Organization Theory and the Market for Corporate Control: A Dynamic Analysis of the Characteristics of Large Takeover Targets, 1980-1990

By Davis, Gerald F.; Stout, Suzanne K. | Administrative Science Quarterly, December 1992 | Go to article overview

Organization Theory and the Market for Corporate Control: A Dynamic Analysis of the Characteristics of Large Takeover Targets, 1980-1990


Davis, Gerald F., Stout, Suzanne K., Administrative Science Quarterly


banks or other firms had no such effect. Having an executive of a large bank on the board of directors also failed to save firms from takeover.(4) These results fail to support the predictions of bank control theory; moreover, they suggest that commercial banks are not particularly effective either at preventing managerial discretion or at protecting from takeover the firms to which they are connected. Thus, there is little evidence that a regime of more active bank participation in corporate governance would yield substantial benefits, contrary to the claims of recent commentators (e.g., Thurow, 1992).

Firms that were well connected in the interlock network were Corporate takeovers became perhaps the most significant events on the organizational landscape during the 1980s. Due to a confluence of factors--including the availability of large supplies of debt financing, innovations in financial instruments, and a climate of relaxed antitrust enforcement--top managers of large corporations previously thought invulnerable to unwanted takeovers abruptly faced a challenge to their control unlike any in the postwar era. Thus, between 1980 and 1990, 144 members of the 1980 Fortune 500 (29 percent) were subject to at least one takeover or buyout attempt. While most of these attempts (77) were hostile--publicly resisted by management--the vast majority ultimately led to a change in control, including 59 of the hostile bids and 125 bids overall, By decade's end, due to mergers and takeovers, roughly one-third of the largest industrial corporations in the United States no longer existed as independent organizations, indicating a degree of tumult at the top unparalleled in recent times (Faltermeyer, 1991).

Despite the importance of this trend, relatively little research on takeovers has appeared in the organization theory literature, and the relevance of the market for corporate control for theories about the dynamics of change in organizational populations has gone largely unrecognized. Organization theory, informed by a biotic evolutionary metaphor of organizations, has focused primarily on adaptation--internally generated organizational change--or selection--the death of organizations that fail to adapt (Aldrich and Pfeffer, 1976). Takeovers do not readily map onto either of these abstract notions. Takeovers are not internally generated, yet acquired firms typically undergo substantial organizational change under their new ownership. While death through business failure is not unheard-of among the largest corporations, it is exceptionally rare--several Fortune 500 firms sought protection through bankruptcy during the 1980s, but fewer than 1 percent of this population ultimately failed--while takeovers are quite common. Moreover, takeover targets almost always remain going concerns after the acquisition, operating in the same industry (or industries), with most of the same employees (Bhagat, Shleifer, and Vishny, 1990). Thus, while takeovers contain elements of both adaptation and selection, they do not easily fit either of these categories.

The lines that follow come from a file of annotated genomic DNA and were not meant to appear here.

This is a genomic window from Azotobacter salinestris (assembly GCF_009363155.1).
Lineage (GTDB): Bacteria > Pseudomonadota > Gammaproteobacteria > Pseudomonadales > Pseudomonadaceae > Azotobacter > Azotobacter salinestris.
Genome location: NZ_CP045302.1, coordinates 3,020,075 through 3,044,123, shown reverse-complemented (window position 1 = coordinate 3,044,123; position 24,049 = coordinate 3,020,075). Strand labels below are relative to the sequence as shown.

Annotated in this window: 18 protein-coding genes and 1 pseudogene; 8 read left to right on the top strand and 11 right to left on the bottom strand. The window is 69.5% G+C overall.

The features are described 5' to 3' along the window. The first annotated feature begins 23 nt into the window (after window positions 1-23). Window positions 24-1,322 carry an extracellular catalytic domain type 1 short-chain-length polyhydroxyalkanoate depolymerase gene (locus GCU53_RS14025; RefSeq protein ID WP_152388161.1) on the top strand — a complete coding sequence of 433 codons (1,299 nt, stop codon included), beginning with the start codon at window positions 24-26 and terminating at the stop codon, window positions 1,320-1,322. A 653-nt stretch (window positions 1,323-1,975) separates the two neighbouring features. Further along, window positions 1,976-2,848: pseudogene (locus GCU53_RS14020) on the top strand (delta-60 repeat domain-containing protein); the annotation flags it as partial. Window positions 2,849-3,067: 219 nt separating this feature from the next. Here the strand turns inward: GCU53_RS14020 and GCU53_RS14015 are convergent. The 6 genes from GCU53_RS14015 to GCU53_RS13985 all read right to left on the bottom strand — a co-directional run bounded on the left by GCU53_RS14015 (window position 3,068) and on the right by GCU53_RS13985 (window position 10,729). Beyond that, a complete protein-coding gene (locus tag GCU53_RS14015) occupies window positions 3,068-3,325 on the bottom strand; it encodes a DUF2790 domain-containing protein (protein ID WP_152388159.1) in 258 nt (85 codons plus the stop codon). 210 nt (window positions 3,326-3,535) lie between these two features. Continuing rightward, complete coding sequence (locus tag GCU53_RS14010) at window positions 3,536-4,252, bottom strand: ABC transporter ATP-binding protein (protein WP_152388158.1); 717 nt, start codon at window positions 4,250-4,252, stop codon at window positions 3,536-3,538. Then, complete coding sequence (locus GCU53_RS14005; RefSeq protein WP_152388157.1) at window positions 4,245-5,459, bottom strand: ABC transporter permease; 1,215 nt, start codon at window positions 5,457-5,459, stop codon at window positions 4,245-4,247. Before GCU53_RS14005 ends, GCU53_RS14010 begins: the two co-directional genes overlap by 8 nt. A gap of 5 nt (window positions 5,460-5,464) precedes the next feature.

We argue that the operations of financial markets provided a potent motor of organizational change in the 1980s that challenges the metaphors of adaptation and selection that have dominated organization theory. Researchers on organizations and environments have catalogued the adaptive strategies that organizations can use to reduce uncertainty and increase autonomy (e.g., Thompson, 1967; Pfeffer and Salancik, 1978). Yet these theories are implicitly premised on a conception of the large corporation that takes the managerial revolution as the status quo: Stockholders are dispersed and effectively powerless, large firms are immune from takeover, and thus the largest corporations are run by a self-perpetuating class of professional managers who seek growth and greater environmental certainty with little constraint from shareholders (cf. Meyer, 1991). But as Herman and Lowenstein (1988: 215) pointed out, "The former stability of corporate control and irrelevance of shareholder ownership and voting rights to corporate power has been badly shaken and weakened" due to the construction of a takeover market for the largest corporations.

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